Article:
New User Special Price Expires in

Let's log you in.

Sign in with Facebook


Don't have a StudySoup account? Create one here!


Create a StudySoup account

Be part of our community, it's free to join!

Sign up with Facebook


Create your account
By creating an account you agree to StudySoup's terms and conditions and privacy policy

Already have a StudySoup account? Login here


by: Kameron Skiles


Kameron Skiles
GPA 3.8

T. Slack

Almost Ready


These notes were just uploaded, and will be ready to view shortly.

Purchase these notes here, or revisit this page.

Either way, we'll remind you when they're ready :)

Preview These Notes for FREE

Get a free preview of these Notes, just enter your email below.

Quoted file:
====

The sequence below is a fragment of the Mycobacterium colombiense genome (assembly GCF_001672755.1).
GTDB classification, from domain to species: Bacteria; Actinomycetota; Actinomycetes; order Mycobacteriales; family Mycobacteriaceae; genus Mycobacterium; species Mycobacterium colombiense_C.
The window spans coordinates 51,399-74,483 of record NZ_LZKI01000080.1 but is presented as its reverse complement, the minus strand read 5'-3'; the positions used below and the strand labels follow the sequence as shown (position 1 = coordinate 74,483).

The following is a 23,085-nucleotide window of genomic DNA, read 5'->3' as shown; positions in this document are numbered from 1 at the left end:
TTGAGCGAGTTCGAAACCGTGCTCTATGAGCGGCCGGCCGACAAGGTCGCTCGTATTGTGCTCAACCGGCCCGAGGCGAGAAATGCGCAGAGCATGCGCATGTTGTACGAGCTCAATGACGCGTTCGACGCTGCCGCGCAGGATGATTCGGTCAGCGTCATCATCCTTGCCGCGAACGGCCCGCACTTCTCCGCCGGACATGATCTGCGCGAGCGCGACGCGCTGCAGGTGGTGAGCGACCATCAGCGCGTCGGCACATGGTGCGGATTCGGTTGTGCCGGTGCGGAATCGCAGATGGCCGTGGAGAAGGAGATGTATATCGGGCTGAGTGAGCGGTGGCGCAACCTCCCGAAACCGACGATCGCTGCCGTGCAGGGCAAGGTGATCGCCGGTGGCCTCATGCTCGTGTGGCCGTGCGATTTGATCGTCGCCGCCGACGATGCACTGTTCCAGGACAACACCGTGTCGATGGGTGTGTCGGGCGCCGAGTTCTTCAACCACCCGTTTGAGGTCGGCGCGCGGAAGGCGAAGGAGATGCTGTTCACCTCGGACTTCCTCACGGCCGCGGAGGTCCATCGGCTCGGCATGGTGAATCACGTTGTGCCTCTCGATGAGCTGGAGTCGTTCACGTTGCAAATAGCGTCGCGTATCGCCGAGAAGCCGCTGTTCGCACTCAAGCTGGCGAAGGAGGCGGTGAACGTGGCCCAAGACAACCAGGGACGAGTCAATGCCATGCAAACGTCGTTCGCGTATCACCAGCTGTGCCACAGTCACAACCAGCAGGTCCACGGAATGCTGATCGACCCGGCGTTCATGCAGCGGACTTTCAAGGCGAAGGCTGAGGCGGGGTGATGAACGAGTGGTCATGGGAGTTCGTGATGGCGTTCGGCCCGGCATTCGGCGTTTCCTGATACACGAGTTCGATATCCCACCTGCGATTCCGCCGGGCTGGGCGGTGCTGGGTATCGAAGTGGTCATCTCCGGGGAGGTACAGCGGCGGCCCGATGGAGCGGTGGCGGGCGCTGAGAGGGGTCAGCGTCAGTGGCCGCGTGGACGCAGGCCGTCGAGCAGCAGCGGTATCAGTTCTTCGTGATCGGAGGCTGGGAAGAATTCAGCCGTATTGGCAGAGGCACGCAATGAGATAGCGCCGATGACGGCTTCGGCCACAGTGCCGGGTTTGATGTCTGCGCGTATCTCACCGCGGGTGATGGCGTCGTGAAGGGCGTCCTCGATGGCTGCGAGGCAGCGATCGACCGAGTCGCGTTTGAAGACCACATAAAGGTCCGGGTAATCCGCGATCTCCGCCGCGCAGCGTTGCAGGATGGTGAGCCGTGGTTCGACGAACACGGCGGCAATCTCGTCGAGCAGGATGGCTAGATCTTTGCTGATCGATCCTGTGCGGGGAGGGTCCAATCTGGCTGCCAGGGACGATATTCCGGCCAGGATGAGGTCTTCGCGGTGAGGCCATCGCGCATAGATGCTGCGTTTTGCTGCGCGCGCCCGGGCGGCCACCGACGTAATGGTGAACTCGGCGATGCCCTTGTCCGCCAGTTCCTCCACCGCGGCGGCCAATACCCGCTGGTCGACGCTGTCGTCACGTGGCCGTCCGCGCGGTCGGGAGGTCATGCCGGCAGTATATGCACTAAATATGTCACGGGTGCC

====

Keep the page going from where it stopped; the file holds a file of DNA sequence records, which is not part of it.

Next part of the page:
Unlock Preview
Unlock Preview

Preview these materials now for free

Why put in your email? Get access to more of this material and other relevant free materials for your school

View Preview

About this Document

T. Slack
Class Notes
25 ?




Popular in Course

Popular in Sociology

This 131 page Class Notes was uploaded by Kameron Skiles on Tuesday October 13, 2015. The Class Notes belongs to SOCL 2001 at Louisiana State University taught by T. Slack in Fall. Since its upload, it has received 12 views. For similar materials see /class/222565/socl-2001-louisiana-state-university in Sociology at Louisiana State University.




Report this Material


What is Karma?


Karma is the currency of StudySoup.

You can buy or earn more Karma at anytime and redeem it for class notes, study guides, flashcards, and more!

Date Created: 10/13/15